The rarity scale is a less-than-scientific attempt to give collectors an idea of the scarcity of each calendar. I have based it primarily upon the number of eBay auctions in which a calendar has appeared but adjusted by the availability at various on-line booksellers, the number that I know of in the hands of other collectors or collection (e.g. - Marquette University), and the number that were created (as for the various issues of the Tolkien societies) when I have able to determine same.
10 The rarest because of age, number issued, and/or condition (referring to those still mint in sealed mailers/envelopes or shrink-wrapped). Usually, I know of less than five examples of it.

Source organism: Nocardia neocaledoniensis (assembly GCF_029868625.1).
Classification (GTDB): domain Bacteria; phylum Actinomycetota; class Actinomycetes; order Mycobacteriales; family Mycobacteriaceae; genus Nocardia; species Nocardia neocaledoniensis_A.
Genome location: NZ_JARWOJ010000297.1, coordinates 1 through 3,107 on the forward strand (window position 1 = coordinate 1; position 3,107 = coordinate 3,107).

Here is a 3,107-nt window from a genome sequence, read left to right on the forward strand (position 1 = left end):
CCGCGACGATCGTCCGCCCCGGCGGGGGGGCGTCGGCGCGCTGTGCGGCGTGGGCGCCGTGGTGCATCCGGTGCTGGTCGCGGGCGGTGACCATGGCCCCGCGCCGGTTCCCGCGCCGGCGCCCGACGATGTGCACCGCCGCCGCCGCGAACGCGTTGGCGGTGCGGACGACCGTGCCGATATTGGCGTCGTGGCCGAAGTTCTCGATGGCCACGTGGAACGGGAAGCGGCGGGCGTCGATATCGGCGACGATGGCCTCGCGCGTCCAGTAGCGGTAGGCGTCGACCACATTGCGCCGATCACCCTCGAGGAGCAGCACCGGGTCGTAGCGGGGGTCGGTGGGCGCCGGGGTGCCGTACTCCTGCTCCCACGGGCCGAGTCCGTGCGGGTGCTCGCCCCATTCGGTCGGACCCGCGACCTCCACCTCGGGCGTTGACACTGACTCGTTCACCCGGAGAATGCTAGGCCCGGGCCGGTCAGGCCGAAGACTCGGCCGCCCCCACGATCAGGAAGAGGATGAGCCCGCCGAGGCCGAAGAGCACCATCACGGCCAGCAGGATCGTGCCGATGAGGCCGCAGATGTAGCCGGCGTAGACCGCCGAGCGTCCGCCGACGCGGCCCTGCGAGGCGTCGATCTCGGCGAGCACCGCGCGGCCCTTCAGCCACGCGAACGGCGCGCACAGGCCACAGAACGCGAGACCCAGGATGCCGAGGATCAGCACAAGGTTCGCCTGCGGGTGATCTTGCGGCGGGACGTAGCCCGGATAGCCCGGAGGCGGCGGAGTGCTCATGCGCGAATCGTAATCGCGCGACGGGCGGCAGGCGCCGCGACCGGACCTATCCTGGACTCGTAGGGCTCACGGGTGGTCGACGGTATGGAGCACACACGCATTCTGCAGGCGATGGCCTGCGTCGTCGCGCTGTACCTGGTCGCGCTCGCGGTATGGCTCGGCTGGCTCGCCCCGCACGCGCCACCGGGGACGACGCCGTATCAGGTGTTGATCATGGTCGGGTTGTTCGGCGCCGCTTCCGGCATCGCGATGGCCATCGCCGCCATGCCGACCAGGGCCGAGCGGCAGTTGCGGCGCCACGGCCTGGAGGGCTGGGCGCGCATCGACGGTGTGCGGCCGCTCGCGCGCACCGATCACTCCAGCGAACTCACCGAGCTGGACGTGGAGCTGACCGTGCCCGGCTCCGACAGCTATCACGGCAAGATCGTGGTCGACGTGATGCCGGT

9 Scarce, not impossible to collect, but most are in the hands of collectors. Usually, I know of less than 10 examples of it. Unless one appears on eBay (on average: less than once per year), you have to know someone who knows someone who has one (and is willing to part with it!)
8 May appear on eBay on average once or twice a year, or fifty or fewer were created.
7 May appear on eBay on average less than once per month, or 100 or fewer were created.
6 May appear on eBay on average one or more times each month, or 200 or fewer were created.
5 May appear on eBay on average less than once per week, or 1000 or fewer were created.
4 May appear on eBay on average one or more times per week, or more than 1000 of them were created.
I have not rated any calendars at 3, 2, or 1. Basically, these are the current issues of the commercial publishers (e.g. - HarperCollins). You can find them "everywhere" today. But who knows in ten years or more?